[2] See “Fighting words from Malaysian PM” http://www.onenews.nzcom./onenews_detail/012271,153151-1-9,00.html (accessed 1 February 2003).

[3]See for e.g. “Manila warns terror cooperation hurt by Howard’s Comments” www.khallejtimes.co.ae/ktarchives/02102/the world.htm (accessed 1Feburary 2003).

[4] See for e.g. “Thailand Expresses Outrage at Howard’s Comments” www. abc.net.au/pm/S739211.htm (accessed 1 February 2003).

[5] Amendments were made to Article 23 (1) and 23 (2) of the UN Charter concerning the increase of non-permanent members of the UN Security Council from six to ten.

[6] See for e.g. M. Smith “Expanding Permanent Membership in the UN Security Council: Opening a Pandora’s Box or Needed Change?” (1993) 12 Dickinson Journal of International Law 173.

[7] Under Article 51 of the United Nations Charter. See UN web site. www.un.org/charter.

[8] Under Articles 39, 41 and 42 of the United Nations Charter. See UN web site www.un.org/charter.

[9] See United Nations Security Council Resolution 1264 (1999). Ingrid Detter writes that “[t]he International Force for East Timor (INTERFET) is placed under Australian command, seeks to prevent further genocide [sic] of civilians, most of them Christians by the ‘integrist’ militia”. Ingrid Detter The Law of War (2000) 388. For an argument that the killings that occurred in Dili and elsewhere in East Timor on the immediate aftermath of the August 1999 referendum did not amount to genocide see Ben Saul “Was the Conflict in East Timor ‘Genocide’ and Why Does it Matter” (2001) 2 (2) Melbourne Journal of International Law 477.

[10] For a list of British, Commonwealth (including that from Australia) and Ghurkha regiments that were involved in the Malayan emergency (1948 to 1960) see http://www.geocities.com/Pentagon/7745/over/reg.html (accessed 1 February 2003).

[11] For a bibliographic references concerning Australia’s involvement in the Vietnam war see http://www.uwip.org/articles/aw-bib.htm (accessed 1 February 2003).

[12] See “Fighting Words from Malaysian PM” above n 2.

[13] UNGA Resolution (XXIX) (1974).

[14] Article 2 of UNGA Resolution (XXIX) (1974). Detter is of the opinion that under this article “the first use of armed force by a State may be legitimised by the opinion of the Security Council , a method [sic for proviso or provision] which surely undermines the general prohibition of force under article 2 (4) of the Charter”. Detter above n 9, 69.

[15] For such a recent description or ‘indictment’ against Australia see Munir Majid “Dark Clouds on the 2003 Crystal Ball” www.emedia.com.my/current_news/NST/columns/20021229095832/Article (accessed 1 February 2003). Majid wrote that “the US is dead set in closing out all resources of support for terrorism by .. claiming [the right to] pre-emptive action against terrorist targets in any country from where they may be planning acts of terror ,with self-appointed Deputy Sheriff Australia then joining the bandwagon”.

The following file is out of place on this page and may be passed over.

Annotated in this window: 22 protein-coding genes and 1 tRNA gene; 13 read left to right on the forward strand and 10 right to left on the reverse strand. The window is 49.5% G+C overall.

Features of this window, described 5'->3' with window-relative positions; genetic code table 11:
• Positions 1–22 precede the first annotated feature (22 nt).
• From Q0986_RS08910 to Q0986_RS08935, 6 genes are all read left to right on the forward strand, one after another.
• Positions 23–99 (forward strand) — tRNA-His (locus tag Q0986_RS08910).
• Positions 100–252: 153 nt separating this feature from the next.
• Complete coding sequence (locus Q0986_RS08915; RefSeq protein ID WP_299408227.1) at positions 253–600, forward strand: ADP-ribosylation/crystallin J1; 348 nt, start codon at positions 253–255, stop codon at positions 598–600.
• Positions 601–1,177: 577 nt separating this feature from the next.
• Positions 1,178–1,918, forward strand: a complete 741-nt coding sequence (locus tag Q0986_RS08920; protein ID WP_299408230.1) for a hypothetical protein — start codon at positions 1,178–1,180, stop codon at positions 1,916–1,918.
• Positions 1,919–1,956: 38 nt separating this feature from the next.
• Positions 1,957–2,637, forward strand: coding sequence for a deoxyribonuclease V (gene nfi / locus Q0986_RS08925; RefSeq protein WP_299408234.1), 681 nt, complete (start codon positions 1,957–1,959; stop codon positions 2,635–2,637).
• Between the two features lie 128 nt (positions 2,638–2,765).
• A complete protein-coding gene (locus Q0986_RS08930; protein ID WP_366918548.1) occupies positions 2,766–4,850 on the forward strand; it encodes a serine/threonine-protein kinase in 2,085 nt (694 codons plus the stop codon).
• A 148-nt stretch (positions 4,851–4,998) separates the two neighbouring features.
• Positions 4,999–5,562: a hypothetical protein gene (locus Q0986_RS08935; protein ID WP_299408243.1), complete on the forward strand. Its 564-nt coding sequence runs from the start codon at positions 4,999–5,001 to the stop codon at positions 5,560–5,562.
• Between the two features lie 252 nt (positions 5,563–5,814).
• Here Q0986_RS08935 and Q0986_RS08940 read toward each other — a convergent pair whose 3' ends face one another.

[16] For a contemporaneous academic discussion of the 1965 United Nations intervention in the Dominican Republic see Ved P. Nanda “The United States Action in the 1965 Dominican Impact on World Order – Part I" (1966) 43 Denver Law Journal 439.

[17] See for e.g. William C. Gilmore The Grenada Intervention (1984).

[18] For an academic discussion with differing viewpoints on the (il)legality of the United States invasion (intervention) in Panama see “Agora: United States Forces in Panama: Defenders, Aggressors or Human Rights Activists?” (1990) American Journal of International Law 494.

[19] Nicaragua v The United States (Merits) 1986 ICJ Reports 14.

[20] Ibid 94, 122-23. A summary of the judgment in the Nicaragua case can be found in the web site of the International Court of Justice at http://www.icjcij.org/icjwww/icases/inus/inus_isummaries/inus_isummary_19860627.htm (accessed 1 February 2003).

[21] See “Bush Backs Howard on Preemptive Strikes” in 3 December 2002 issue of The Age newspaper (Australia) in http://www.theage.com.au/articles/2002/12/03/1038712918330.html (accessed 1 February 2003).

[22] “Nothing that I said ... was in any way directed against the countries of our region," Howard said today. "It was not in any way directed against the governments of the countries of our region”. Ibid

[23] Compare “It is true that the impact of power and politics is much more immediately recognizable and directly relevant in international law than in national law”, Peter Malanczuk, Akehurst’s Modern Introduction to International Law (Seventh Revised Edition) (2002) 5.